As seen in FIG. 1, the locking means for locking the member 11 to the member 12 consists of a groove 25 which is formed around the periphery of the member 11. Placed in the groove is a band 26. As best seen in FIG. 2, the band 26 is made in three segments each segment having an ear 27 at each of its ends, the ears 27 being made integral with a respective segment of the band 26 by means of welding or the like. The segments of the band 26 are connected `by the bolts 29 through the ears 27 at two `of the segmental joints. The ears 27 of the third joint are constrained by insertion into an anchor block 23 which is immovably ixed to the face ofthe member 12 by tight fitting dowels or the like The tightening of one of the bolts 29 by the operation of a knob 29A secured to the bolt 29 will cause the band 2.6 to clamp to the member 11 and at the sarne :time cause the ears 27 at the segmental joint within the anchor block 23 to open into said anchor block 28 and thereby eliminate all of the lost motion in the anchorage. As best seen in FIGS. 5 and 6, the ears 27 are immovably held in the anchor block 28 by being forced against the abutments 28A of the anchor block 28. If necessary, a pin 27A can be inserted through the ears 27 and the anchor 'block 28 to additionally secure the ears 27 in the block 28.

The locking means providing for locking of the member 12 to the member 13 consists of a groove 31 formed around the perphery of the member 12 and a band 32 inserted in that groove. The band 32 is also made in three segments, each segment having an ear 33 at both of its ends. An anchor block 34 having abutments 34A, is immovably attached to the face of the member 13. The bolts 35 are placed through the ears 33 of two adjoining sections of the band 32 to secure such sections together. The band 32 being tightened by the operation of any one of the knobs 35A attached to the bolts 35. The operation of the Alocking means for the member 12 is identical to the operation of the heretofore described locking means for the member 11.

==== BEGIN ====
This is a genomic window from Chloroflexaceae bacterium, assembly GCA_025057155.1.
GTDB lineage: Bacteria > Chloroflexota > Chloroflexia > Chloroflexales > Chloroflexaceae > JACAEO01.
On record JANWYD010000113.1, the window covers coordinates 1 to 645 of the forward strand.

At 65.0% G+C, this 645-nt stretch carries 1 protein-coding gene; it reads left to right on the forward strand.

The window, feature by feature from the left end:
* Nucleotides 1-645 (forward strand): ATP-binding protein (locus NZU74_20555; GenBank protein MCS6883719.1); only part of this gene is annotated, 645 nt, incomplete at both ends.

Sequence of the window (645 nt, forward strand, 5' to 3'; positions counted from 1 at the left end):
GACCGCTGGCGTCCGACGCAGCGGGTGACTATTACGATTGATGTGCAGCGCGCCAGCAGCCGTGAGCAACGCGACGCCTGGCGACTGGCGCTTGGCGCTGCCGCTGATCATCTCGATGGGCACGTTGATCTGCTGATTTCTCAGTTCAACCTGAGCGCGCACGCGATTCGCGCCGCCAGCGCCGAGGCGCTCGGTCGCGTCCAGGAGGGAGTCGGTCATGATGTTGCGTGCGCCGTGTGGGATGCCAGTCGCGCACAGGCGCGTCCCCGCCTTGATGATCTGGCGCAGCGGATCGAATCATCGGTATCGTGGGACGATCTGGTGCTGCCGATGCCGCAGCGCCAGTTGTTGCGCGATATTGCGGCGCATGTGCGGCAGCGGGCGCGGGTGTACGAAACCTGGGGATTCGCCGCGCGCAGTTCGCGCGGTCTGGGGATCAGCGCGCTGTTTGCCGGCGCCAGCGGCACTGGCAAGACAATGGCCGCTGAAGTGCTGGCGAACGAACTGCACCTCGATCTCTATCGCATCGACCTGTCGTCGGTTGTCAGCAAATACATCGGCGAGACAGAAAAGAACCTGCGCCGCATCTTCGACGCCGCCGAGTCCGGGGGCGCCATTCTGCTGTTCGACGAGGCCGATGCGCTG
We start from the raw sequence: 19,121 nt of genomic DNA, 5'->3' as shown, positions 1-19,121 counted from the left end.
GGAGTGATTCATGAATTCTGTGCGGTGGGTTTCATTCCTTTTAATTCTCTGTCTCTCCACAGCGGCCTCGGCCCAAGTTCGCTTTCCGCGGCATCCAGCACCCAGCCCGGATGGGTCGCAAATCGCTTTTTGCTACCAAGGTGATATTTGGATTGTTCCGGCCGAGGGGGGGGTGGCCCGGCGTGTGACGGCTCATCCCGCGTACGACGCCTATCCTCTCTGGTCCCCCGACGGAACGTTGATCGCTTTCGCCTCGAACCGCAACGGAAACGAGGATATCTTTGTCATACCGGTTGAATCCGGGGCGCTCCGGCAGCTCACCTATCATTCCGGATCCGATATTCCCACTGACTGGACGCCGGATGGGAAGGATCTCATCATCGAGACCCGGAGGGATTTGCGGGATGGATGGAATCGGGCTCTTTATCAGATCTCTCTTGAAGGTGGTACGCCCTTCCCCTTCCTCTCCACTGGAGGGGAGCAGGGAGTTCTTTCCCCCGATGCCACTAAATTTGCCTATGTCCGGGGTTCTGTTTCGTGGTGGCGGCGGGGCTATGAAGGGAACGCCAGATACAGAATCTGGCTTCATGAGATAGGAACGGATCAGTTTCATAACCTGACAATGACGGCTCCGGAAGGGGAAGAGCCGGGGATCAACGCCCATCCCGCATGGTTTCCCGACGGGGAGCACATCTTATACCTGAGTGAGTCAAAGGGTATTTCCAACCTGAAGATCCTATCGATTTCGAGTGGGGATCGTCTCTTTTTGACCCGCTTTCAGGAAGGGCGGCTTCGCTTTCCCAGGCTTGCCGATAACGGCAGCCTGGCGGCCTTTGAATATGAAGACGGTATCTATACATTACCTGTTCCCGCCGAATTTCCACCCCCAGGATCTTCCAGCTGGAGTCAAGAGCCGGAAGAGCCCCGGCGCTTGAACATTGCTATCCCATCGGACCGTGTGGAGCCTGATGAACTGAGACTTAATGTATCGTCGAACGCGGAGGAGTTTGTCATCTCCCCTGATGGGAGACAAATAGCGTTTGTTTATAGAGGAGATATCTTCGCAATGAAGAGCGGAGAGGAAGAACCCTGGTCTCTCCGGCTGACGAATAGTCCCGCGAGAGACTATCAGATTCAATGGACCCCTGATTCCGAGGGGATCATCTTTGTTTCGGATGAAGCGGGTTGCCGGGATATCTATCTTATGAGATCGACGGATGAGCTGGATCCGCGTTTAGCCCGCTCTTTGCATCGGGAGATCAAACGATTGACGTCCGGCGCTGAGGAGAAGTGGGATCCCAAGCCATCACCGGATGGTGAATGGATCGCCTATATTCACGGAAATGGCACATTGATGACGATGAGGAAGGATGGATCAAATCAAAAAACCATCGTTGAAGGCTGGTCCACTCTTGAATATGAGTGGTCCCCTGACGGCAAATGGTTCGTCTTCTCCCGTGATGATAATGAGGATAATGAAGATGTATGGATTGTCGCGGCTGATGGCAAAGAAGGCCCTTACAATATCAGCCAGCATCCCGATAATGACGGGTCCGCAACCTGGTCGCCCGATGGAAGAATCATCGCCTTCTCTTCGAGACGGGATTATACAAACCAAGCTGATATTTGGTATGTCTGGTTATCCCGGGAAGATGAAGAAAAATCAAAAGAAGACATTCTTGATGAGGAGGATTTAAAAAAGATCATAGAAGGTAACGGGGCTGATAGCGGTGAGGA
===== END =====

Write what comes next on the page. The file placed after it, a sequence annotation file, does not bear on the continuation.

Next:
To provide for a proper angular alignment of the members 11, 12 and 13 each of said members has angular scale around its periphery. The scale 41 is attached to the periphery of the member 11, the scale 42 is attached to the periphery of the member 12 and the scale 43 is secured to the lower periphery of the member 13 while the top periphery of the base 14 is provided with a similar angular scale 44. Each member is equipped with a Vernier scale, such as a Vernier 45 indicated at FIG. 2 secured on the face of the member 13 and aligned for reading the scale around the periphery of the member 12 for rotation ofthe member 12 with respect to the member 13. The scales and the Verniers facilitate the accurate angular adjustment of the respective members. A movable index block 46, shown in FIG. 1, having the upper and lower verniers, is attached to the member 13 by a clamping arrangement and used to establish proper alignment angles as later described.

As best seen in FIG. 3, the first rotary member 11 is supported on its bottom by the ball bearings 48, and a ring furnishing the member 11 a support on top of the member 12 and providing for a proper rotation of the member 11. A tube 49, such as a tube made of Teflon, is a seal for excluding dust and other matter from the cavities of the bearings 48. The same features are used for supporting the member 12 on the member 13. As can be seen in FIGS. 3 and 4, the member 12 is supported by the ball bearings 51 and a ring 53, while a seal is provided by a tubing 52 to exclude dust from the cavities of bearings 51.

As heretofore explained, the members 11 and 12 are rotated manually. The member 13, however, is rotated by a power drive located inside the base 14. This power drive consists of a gear drive unit 55 connected at its left end to clutch coupling 56 which in turn is connected to a multiturn potentiometer 58. The potentiometer 58 has an adjustable control knob 59 for proper settings thereof. A bracket 60 attached to the bottom of the base 14 supports the potentiometer 58. The gear drive unit 55 is secured to the bottom of the base 14 and has at iits right end yof connection with a motorspeed reducer unit 62. A vertical rotary output shaft extends from the gear drive unit 55 through the collar 66 to the hub 67 of the member 13. The hub 67 of the member 13 is secured to the shaft 65 lby means of a key 68 and set screws 70, as seen in FIG. 2. Thus the rotation of the output shaft 65 transmits a motion to the hub 67 thereby rotating the member 13.